This was filled for phreakycat's prompt on the suitsmeme:
"Pretty simple - someone tries to scare Mike or fuck with him by driving really fast and recklessly with him in the car. Sort of a "isn't it fun to watch Ross scream like a little girl?" thing. Or it could be someone (like Trevor) trying to get Mike to agree to something and doing the whole "I'm just going to go 80 mph and take my hands off the wheel until you agree to what I want" thing. I really don't care who/why as long as it's NOT Harvey - because I want HARVEY to be the one to calm Mike down and then go kick some serious ass for someone fucking with his associate. LOL
IDK, I just was thinking about a scene from another show where someone did something like that and my H/C-obsessed brain was like "Mike would probably be freaked out by that if we assume his parents died in a car wreck... Ooh, H/C potential!"
Much love for Mike sort of flipping out in the car and being all freaked out and shaky afterward, and Harvey being awesome and delivering some justice (either legal or street-style LOL)."
Harvey was thoroughly enjoying their time with Geoffrey Thurgan. The man was the owner of a small but powerful and extremely successful credit reporting company, and he happened to share Harvey's interest for fast cars and expensive suits.
They were at Thurgan's mansion, discussing new deals in between a banana yellow 1967 Miura Lamborghini and a silver 1955 Porsche 550 spyder. Harvey felt like he was in heaven. This man definitely had good taste.
Mike, meanwhile, looked extremely out of place, and Harvey nearly winced every time he saw him.
His associate was eyeballing the cars with awe and fear, and he kept a large distance between them and his person. It was probably a good idea, since with Mike's luck he'd probably end up scratching them and then they'd have a lawsuit on their hands—one they'd be on the wrong side of.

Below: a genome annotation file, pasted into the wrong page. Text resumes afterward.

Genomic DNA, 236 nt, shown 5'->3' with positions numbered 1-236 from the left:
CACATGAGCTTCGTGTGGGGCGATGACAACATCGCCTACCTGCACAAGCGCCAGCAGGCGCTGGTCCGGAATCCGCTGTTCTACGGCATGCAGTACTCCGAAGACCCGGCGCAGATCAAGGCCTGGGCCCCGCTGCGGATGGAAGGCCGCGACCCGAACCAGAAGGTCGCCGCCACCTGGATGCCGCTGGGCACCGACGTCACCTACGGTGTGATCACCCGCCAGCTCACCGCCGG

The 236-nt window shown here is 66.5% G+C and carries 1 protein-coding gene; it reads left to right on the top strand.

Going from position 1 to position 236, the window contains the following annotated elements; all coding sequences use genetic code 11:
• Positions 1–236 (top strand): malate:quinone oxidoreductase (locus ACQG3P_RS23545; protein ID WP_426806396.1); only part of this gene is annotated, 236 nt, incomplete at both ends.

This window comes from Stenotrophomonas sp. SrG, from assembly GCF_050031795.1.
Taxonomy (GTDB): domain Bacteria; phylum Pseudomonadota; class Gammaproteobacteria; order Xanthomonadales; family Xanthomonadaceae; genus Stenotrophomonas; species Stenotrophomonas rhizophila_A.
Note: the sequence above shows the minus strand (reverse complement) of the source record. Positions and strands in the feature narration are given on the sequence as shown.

"What do you think, Harvey? Wanna go for a spin?" Thurgan asked him with a devilish grin on his face. Harvey started thinking up ways to get Thurgan's company anything they ever asked for forever as he thought of riding in that Porsche.
He was just about to accept the offer when his evil, interfering cell phone ruined his life.
He grimaced and Thurgan nodded understandingly as Harvey moved off to answer the call from Jessica, who probably had devastatingly bad news if she was calling during a meeting. At least, Harvey prayed it was devastatingly bad news; he wouldn't be able to accept that anything less had missed him his chance to ride in that masterpiece.
Mike was not having a good time.
He had been happy to have been brought along with Harvey to this meeting, of course, but he'd hardly expected to be around so many one-of-a-kind, priceless death-machines.
He'd done his best to keep his distance from the cars so as to avoid causing injury to them, and therefore himself. Harvey would kill him if he so much as breathed on them wrong.
So it was with a sinking feeling that Mike watched Harvey turn from a smiling Thurgan to take a call on his cell. He couldn't help feeling helpless as Thurgan sauntered over to him.
"Mike, was it?" Thurgan smiled.
"Yeah, um, yes, sir," Mike said, glancing desperately over to Harvey. The man was frowning and wincing and not paying him any attention. He must be talking to Jessica, Mike thought.
"Harvey and I were going to go for a ride, but I think he'll probably be occupied for quite some time. How do you feel about taking his place?" Thurgan asked him, as though Mike wasn't a third wheel here. The man was more Harvey's speed, but Mike had to admit that he was far more polite than his boss could ever be.
"Oh, no, really. You don't have to do that. I wouldn't want to leave Harvey here, he might need me," Mike stumbled out.
Thurgan gave a throaty laugh and Mike felt like he was being made fun of. He tried to catch Harvey's attention with a look, but the man had his back turned.
"I'm sure Harvey can handle things here. C'mon, it's fun! How often do you get the chance to ride in one of these?" Thurgan said seductively. Mike hoped he was just joking.